3GPP Picks Femtocell Standard
see also 3GPP
The squabbling over competing 3G femtocell designs is over, as the 3rd Generation Partnership Project (3GPP) standards body has adopted an official architecture and started work on a new standard for home base stations.
The 3GPP’s aim is to have the new standard completed by the end of this year, which would be a faster outcome than might have been expected, considering that vendors were still duking it out over a common approach just a few weeks ago.
What’s new is the specification for the interface between the Home Node B (HNB), which is 3GPP-speak for femtocell, and the Home Node B Gateway (HNB-GW), which is the 3GPP term for femtocell gateway. The new interface will be called Iu-h and is a blend of existing standards Iu and generic access network (GAN), sometimes referred to as unlicensed mobile access (UMA).
The 3GPP chose the solution backed by Alcatel-Lucent, Kineto Wireless Inc., and its partners Motorola Inc., and NEC Corp. Originally, AlcaLu, Kineto, Motorola, NEC, Huawei Technologies Co. Ltd., Nokia Siemens Networks, and others all submitted proposals to the 3GPP for their particular flavors of interface for a feasibility study back in March. Faced with a logjam from so many different proposals, Kineto, Motorola, and NEC joined forces with AlcaLu, and they developed a joint proposal, which was approved at a 3GPP RAN plenary meeting last week.
“The 3GPP has said, ‘go forth and create the standard,’ ” says Steve Shaw, director of marketing at Kineto. “This is good news for us and for the femto community as well. We’re excited because the femto community now has a clear path to a standard.”
All femtocell vendors will have to make changes to their access points and network gateway equipment to match the new standard interface, but AlcaLu, Motorola, NEC, and those that already use Kineto’s GAN approach, such as Ubiquisys Ltd. , will have the least work to do.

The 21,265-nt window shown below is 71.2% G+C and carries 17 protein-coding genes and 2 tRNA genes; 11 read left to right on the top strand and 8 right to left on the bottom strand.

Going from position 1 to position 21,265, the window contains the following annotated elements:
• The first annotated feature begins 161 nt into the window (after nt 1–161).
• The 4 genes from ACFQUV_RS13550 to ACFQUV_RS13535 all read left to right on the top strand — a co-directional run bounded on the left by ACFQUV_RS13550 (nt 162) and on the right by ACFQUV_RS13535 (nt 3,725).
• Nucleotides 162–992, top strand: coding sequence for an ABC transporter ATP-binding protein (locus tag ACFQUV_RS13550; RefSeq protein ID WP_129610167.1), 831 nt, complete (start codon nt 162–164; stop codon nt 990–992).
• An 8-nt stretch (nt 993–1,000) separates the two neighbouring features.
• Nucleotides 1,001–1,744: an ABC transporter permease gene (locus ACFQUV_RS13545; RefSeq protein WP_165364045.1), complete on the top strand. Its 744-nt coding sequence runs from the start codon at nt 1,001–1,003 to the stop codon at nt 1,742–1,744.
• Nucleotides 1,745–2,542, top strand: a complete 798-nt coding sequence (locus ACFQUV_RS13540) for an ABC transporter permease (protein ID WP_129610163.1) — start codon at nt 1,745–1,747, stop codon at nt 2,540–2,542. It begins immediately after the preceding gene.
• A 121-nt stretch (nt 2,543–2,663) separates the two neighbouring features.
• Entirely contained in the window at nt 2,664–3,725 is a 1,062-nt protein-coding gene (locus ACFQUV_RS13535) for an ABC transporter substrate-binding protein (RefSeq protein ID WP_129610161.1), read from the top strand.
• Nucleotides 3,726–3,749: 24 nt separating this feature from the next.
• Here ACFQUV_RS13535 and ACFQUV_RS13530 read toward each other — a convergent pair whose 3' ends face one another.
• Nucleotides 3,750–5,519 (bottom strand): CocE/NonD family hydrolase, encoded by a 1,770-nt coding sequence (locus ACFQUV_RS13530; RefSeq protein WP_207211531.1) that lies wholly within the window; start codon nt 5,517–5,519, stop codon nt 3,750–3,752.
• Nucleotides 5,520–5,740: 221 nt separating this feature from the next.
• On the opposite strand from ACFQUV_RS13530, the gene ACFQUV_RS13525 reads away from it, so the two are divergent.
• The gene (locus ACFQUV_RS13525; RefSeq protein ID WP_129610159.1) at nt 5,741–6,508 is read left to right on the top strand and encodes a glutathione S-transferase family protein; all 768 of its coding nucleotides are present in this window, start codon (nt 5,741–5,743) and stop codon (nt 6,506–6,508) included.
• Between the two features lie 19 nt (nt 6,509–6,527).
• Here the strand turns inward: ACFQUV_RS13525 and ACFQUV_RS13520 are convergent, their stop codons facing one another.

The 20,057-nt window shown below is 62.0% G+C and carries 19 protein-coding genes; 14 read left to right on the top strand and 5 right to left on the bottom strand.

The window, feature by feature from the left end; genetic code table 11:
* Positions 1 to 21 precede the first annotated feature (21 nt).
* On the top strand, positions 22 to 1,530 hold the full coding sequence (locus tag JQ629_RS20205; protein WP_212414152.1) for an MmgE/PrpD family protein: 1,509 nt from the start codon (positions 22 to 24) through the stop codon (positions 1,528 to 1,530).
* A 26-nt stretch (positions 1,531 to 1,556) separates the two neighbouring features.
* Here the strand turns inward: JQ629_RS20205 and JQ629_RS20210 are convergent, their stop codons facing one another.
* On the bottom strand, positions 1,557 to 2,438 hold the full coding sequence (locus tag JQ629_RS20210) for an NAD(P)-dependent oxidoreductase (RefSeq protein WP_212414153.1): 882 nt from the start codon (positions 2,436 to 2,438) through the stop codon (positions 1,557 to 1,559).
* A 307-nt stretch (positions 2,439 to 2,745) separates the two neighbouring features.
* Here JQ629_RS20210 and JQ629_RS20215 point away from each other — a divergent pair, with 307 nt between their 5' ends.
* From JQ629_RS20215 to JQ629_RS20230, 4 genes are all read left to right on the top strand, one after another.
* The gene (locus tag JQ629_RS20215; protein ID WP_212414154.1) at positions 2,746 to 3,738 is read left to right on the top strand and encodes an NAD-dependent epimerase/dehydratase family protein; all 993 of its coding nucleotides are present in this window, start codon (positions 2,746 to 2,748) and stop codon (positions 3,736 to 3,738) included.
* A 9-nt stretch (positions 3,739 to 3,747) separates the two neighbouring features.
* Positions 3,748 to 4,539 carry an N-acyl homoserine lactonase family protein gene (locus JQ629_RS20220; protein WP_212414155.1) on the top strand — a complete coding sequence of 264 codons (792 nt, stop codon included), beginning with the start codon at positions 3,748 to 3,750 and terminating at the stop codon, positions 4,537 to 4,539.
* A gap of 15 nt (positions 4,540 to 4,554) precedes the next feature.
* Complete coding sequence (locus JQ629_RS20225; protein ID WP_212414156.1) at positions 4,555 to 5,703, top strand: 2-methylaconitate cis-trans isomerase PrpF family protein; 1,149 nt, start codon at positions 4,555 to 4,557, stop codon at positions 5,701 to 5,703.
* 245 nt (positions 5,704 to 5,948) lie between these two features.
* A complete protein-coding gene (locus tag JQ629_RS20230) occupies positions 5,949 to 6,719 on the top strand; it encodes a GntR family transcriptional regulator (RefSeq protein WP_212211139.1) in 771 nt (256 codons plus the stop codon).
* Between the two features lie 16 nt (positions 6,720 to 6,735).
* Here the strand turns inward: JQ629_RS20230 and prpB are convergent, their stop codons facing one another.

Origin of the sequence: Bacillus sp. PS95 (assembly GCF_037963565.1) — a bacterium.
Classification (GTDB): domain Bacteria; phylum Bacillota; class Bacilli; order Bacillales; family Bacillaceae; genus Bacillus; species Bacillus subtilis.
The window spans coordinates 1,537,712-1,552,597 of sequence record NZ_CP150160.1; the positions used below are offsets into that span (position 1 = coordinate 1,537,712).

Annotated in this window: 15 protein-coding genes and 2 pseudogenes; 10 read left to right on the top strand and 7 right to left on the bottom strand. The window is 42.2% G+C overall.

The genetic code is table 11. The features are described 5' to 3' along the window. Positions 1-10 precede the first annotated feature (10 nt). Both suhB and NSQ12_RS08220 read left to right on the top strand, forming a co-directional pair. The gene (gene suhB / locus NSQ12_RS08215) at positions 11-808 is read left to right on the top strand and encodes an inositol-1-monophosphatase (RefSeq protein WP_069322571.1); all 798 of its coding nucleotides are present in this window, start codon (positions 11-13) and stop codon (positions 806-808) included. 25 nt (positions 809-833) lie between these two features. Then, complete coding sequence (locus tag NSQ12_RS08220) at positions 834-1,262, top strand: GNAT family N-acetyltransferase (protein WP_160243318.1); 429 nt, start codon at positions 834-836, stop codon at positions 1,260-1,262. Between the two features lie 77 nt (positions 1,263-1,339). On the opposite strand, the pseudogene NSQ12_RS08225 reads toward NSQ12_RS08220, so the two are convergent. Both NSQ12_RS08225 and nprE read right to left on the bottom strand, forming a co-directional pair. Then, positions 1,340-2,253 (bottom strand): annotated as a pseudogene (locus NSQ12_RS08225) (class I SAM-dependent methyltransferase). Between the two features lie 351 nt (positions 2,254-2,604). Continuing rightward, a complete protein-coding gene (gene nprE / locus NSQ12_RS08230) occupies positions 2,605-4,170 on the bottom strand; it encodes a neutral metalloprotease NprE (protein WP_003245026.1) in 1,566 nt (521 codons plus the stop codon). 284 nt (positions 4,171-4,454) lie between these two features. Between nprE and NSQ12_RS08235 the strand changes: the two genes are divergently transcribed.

Ubiquisys announced today that it will have products ready that support the new standard by December of this year.
“For us, Iu-h is really very close to what we currently do,” says Will Franks, chief technology officer and founder of Ubiquisys. “For us, there will be a relatively small amount of development work… Some will have to compromise more than others.”
The 3GPP also decided that the Home Node B will incorporate Node B capabilities as well as the radio resource management functions of a standard radio network controller (RNC). The Home Node B Gateway, which aggregates traffic from lots of Home Node Bs, will connect to the mobile core using existing standard Iu-cs and Iu-ps interfaces.
This approach is in line with the reference architecture recently agreed upon at the Femto Forum Ltd. , which also has a broader focus to encompass all radio access technologies, including CDMA and WiMax. The Forum played a role in helping to reach a consensus among competing vendors' solutions.
The 3GPP decisions mean that a 3G femtocell standard should be adopted in the near future, which will be a big step toward interoperability between femtocell access points from different vendors and mobile operator networks -- which could help to drive down the cost of the appliances.